Posted on March 23, 2011
by Shai Romirowsky
This upcoming week marks the beginning of a new year. Not so much in the sense that it is really the beginning of the school year, but more in the sense that after all of the Chaggim, the school year really begins to take its toll. Getting back into a routine is certainly a good thing, but where there is a routine, there’s always a problem. This problem is what Agatha Christie likes to call, “the unforgivable error.”
In one of her mystery stories Detective Hercule Poirot says to Captain Hastings, “It is your destiny to prevent me from committing the unforgivable error.”
The captain replies, “What do you call this unforgivable error?”
Poirot answers: “Overlooking the obvious.”
In a day and age complicated with long commutes, heavy workloads, schedule conflicts, cell phones, traffic and other daily activities that shape the mold of our routine, we frequently overlook what remains so close at hand. However, this “unforgivable error” which Christie speaks of isn’t just a byproduct of the hustle and bustle of the 21st century. In fact, this weeks Torah portion contains the parable of Hagar and Ishmael dying of thirst in the desert. Hagar places her son under a nearby shrub and sits some distance away. “For she thought: ‘I cannot look on as my child dies.’ And sitting thus at a distance she wept loudly…Then God opened her eyes and she saw a well of water; and she went and filled the bottle with water, and gave the child drink.”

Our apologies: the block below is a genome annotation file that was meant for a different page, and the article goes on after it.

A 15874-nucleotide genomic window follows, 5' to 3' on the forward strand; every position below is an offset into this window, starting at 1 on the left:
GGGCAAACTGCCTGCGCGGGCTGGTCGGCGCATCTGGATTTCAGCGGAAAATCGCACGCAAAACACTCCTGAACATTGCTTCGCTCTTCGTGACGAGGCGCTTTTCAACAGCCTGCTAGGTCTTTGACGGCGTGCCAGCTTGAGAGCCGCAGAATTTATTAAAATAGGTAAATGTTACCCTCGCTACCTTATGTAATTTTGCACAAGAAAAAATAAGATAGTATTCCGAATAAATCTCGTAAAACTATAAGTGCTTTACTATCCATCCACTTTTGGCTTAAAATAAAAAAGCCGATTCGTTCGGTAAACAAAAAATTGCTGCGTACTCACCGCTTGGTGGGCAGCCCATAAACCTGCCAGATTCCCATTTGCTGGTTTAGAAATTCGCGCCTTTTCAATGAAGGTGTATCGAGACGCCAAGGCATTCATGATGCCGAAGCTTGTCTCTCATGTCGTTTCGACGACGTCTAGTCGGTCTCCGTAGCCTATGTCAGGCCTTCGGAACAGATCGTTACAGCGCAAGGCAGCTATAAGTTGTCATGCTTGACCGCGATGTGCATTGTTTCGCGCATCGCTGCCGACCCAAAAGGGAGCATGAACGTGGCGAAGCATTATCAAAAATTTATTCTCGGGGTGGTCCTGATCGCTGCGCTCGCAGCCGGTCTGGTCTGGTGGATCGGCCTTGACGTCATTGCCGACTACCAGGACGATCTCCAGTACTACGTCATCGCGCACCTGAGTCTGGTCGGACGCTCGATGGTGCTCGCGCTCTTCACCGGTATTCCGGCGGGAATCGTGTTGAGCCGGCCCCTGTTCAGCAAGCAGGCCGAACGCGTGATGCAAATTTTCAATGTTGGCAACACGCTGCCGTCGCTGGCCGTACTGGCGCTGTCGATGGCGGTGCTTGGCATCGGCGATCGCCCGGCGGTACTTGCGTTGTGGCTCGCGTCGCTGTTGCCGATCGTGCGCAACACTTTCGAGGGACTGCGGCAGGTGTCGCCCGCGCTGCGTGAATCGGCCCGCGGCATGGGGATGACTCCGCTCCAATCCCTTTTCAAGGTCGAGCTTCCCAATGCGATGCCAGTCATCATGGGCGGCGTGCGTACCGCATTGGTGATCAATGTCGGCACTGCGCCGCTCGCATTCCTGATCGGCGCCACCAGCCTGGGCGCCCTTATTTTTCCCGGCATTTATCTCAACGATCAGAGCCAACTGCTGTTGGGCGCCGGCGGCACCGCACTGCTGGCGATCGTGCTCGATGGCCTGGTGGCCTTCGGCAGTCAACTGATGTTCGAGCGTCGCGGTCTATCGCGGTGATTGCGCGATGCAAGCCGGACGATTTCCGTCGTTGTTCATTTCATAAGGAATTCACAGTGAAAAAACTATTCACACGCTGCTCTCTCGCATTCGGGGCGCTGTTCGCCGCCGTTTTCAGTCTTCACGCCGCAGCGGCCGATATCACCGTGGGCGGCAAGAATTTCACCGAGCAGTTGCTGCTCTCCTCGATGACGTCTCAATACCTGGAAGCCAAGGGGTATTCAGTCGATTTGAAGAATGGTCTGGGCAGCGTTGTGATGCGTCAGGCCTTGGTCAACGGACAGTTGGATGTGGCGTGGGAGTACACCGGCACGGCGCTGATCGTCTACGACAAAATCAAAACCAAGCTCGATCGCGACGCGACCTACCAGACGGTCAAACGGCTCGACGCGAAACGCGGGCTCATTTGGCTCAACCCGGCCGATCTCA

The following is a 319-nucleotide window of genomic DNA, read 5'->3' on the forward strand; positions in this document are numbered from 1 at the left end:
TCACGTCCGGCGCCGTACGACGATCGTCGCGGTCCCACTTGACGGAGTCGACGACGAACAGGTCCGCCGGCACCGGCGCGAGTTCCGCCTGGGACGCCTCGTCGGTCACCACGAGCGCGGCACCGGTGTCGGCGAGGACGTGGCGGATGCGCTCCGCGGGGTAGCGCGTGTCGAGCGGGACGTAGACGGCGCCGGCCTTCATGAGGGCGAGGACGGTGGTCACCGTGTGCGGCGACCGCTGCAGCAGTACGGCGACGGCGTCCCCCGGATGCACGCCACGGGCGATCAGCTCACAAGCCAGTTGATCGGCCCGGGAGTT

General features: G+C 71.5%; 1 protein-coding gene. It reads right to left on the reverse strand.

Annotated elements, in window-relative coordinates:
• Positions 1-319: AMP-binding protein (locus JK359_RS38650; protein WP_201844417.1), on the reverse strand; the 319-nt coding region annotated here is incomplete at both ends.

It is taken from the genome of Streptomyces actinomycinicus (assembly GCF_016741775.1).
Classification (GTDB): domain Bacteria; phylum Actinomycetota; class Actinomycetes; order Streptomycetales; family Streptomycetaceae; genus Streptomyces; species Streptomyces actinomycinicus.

Let us note carefully what the Lord did for Hagar in her child’s time of need. He “opened her eyes” to the obvious well that she had overlooked. In truth the key to her son’s survival and salvation lay close at hand. Yet in the midst of her hysteria she had neglected to notice the treasures that lay within her grasp.
Wouldn’t it be nice if God could do for us what He did for Hagar in the wilderness. If He could open our eyes to the multitudes of blessings that lay before us, to the vast sea of opportunity and the everyday miracles that we so often neglect and overlook. If we could only see the obvious, what a solution that would be to the trivial grievances that accompany our everyday routine.
By overlooking the obvious we not only deprive ourselves of the potential gifts that lay so close at hand, but we also dilute ourselves of the innate talents and gifts that we already possess. Maybe then we would rid ourselves of the awful conviction of “what if” and “had not.” Then, when we get into the mindset of “if only” we would be able to remind ourselves that we should not make the unforgivable error.
So, as we each embark upon the beginning of a new year and as we re-establish the routine within our lives, let us not forget to stop and smell the roses. May we have the ability to see what we may not ordinarily see; and may we appreciate the little things in life, that so oftentimes make the difference between routine, and the beauty of a new day.
Ken Yehi Ratzon.